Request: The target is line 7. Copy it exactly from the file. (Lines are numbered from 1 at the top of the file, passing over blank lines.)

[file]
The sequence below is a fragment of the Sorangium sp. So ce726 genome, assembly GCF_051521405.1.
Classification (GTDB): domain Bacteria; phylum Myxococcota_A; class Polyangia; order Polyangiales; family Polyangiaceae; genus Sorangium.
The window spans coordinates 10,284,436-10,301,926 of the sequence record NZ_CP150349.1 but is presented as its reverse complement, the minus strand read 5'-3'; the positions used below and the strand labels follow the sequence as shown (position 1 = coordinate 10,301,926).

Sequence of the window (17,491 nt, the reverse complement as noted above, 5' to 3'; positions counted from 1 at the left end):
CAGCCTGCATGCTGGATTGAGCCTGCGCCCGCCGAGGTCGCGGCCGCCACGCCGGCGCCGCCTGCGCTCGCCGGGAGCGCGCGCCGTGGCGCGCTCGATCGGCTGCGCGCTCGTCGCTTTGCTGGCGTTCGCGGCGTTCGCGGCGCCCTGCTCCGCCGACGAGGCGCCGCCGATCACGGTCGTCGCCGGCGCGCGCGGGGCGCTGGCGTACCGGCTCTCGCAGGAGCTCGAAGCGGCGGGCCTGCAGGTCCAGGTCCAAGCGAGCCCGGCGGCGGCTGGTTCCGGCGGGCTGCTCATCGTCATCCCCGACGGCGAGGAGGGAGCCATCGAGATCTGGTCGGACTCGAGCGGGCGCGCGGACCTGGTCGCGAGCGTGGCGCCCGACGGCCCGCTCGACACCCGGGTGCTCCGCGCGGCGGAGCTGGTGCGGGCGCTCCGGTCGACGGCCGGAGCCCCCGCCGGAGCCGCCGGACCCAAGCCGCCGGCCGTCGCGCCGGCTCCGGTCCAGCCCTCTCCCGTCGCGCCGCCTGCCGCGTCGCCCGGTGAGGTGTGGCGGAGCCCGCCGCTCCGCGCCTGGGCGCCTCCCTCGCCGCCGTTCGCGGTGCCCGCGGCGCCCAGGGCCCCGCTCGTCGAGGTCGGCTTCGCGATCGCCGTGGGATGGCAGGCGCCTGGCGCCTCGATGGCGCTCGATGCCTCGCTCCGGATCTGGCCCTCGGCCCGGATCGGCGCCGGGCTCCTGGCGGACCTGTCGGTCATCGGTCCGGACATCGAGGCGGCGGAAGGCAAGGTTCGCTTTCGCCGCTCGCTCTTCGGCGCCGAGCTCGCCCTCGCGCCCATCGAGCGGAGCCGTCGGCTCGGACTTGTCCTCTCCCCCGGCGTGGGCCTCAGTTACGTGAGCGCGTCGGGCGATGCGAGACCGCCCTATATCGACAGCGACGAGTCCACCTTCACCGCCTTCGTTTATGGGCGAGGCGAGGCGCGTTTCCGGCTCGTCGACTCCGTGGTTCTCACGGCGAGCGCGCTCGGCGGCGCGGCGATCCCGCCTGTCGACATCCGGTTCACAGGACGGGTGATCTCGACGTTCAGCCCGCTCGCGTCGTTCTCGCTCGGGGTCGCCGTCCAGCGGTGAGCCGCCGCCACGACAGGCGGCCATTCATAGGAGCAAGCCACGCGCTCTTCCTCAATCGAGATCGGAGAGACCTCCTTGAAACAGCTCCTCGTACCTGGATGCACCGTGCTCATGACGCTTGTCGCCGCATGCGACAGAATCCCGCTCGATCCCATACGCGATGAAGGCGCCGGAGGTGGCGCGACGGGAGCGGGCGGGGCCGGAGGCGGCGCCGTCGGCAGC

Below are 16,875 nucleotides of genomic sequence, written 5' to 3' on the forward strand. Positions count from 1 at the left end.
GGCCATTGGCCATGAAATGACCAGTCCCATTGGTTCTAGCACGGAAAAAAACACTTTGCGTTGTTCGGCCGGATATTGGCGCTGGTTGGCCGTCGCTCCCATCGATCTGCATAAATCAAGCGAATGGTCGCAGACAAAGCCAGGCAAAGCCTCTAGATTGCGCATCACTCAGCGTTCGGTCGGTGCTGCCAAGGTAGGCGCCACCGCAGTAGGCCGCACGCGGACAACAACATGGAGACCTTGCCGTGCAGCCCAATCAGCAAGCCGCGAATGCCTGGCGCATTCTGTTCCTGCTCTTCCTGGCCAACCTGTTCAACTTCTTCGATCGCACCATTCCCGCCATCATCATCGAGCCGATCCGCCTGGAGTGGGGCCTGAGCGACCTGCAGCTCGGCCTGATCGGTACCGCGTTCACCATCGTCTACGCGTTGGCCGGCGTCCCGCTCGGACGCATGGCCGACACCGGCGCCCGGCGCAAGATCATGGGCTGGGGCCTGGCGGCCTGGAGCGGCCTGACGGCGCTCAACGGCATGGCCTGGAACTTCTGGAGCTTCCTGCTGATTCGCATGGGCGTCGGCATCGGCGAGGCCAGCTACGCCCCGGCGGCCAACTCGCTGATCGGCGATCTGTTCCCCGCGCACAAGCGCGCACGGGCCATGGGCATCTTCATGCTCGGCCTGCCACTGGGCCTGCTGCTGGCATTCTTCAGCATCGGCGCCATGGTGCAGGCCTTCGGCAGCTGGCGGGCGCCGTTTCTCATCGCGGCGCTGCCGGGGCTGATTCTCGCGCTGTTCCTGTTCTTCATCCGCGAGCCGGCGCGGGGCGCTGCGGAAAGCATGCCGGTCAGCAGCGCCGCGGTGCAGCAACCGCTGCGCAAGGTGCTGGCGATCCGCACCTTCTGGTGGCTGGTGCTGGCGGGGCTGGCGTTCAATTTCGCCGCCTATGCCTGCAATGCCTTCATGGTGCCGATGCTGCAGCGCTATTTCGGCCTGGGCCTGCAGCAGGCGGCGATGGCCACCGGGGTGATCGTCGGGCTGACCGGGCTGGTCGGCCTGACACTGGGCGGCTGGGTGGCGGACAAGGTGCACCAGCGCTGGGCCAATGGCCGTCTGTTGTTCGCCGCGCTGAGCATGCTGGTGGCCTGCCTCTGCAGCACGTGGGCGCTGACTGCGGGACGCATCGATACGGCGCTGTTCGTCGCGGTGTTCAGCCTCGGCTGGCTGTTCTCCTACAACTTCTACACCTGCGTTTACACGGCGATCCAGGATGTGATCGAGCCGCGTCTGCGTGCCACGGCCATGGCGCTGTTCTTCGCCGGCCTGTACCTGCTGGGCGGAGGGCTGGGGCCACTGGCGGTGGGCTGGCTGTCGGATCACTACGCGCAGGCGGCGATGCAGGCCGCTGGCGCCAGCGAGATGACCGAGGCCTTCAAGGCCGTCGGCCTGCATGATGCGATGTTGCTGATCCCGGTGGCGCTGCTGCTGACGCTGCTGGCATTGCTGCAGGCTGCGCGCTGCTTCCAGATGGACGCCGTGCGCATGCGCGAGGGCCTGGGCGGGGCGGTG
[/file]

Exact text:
GGCCATTGGCCATGAAATGACCAGTCCCATTGGTTCTAGCACGGAAAAAAACACTTTGCGTTGTTCGGCCGGATATTGGCGCTGGTTGGCCGTCGCTCCCATCGATCTGCATAAATCAAGCGAATGGTCGCAGACAAAGCCAGGCAAAGCCTCTAGATTGCGCATCACTCAGCGTTCGGTCGGTGCTGCCAAGGTAGGCGCCACCGCAGTAGGCCGCACGCGGACAACAACATGGAGACCTTGCCGTGCAGCCCAATCAGCAAGCCGCGAATGCCTGGCGCATTCTGTTCCTGCTCTTCCTGGCCAACCTGTTCAACTTCTTCGATCGCACCATTCCCGCCATCATCATCGAGCCGATCCGCCTGGAGTGGGGCCTGAGCGACCTGCAGCTCGGCCTGATCGGTACCGCGTTCACCATCGTCTACGCGTTGGCCGGCGTCCCGCTCGGACGCATGGCCGACACCGGCGCCCGGCGCAAGATCATGGGCTGGGGCCTGGCGGCCTGGAGCGGCCTGACGGCGCTCAACGGCATGGCCTGGAACTTCTGGAGCTTCCTGCTGATTCGCATGGGCGTCGGCATCGGCGAGGCCAGCTACGCCCCGGCGGCCAACTCGCTGATCGGCGATCTGTTCCCCGCGCACAAGCGCGCACGGGCCATGGGCATCTTCATGCTCGGCCTGCCACTGGGCCTGCTGCTGGCATTCTTCAGCATCGGCGCCATGGTGCAGGCCTTCGGCAGCTGGCGGGCGCCGTTTCTCATCGCGGCGCTGCCGGGGCTGATTCTCGCGCTGTTCCTGTTCTTCATCCGCGAGCCGGCGCGGGGCGCTGCGGAAAGCATGCCGGTCAGCAGCGCCGCGGTGCAGCAACCGCTGCGCAAGGTGCTGGCGATCCGCACCTTCTGGTGGCTGGTGCTGGCGGGGCTGGCGTTCAATTTCGCCGCCTATGCCTGCAATGCCTTCATGGTGCCGATGCTGCAGCGCTATTTCGGCCTGGGCCTGCAGCAGGCGGCGATGGCCACCGGGGTGATCGTCGGGCTGACCGGGCTGGTCGGCCTGACACTGGGCGGCTGGGTGGCGGACAAGGTGCACCAGCGCTGGGCCAATGGCCGTCTGTTGTTCGCCGCGCTGAGCATGCTGGTGGCCTGCCTCTGCAGCACGTGGGCGCTGACTGCGGGACGCATCGATACGGCGCTGTTCGTCGCGGTGTTCAGCCTCGGCTGGCTGTTCTCCTACAACTTCTACACCTGCGTTTACACGGCGATCCAGGATGTGATCGAGCCGCGTCTGCGTGCCACGGCCATGGCGCTGTTCTTCGCCGGCCTGTACCTGCTGGGCGGAGGGCTGGGGCCACTGGCGGTGGGCTGGCTGTCGGATCACTACGCGCAGGCGGCGATGCAGGCCGCTGGCGCCAGCGAGATGACCGAGGCCTTCAAGGCCGTCGGCCTGCATGATGCGATGTTGCTGATCCCGGTGGCGCTGCTGCTGACGCTGCTGGCATTGCTGCAGGCTGCGCGCTGCTTCCAGATGGACGCCGTGCGCATGCGCGAGGGCCTGGGCGGGGCGGTG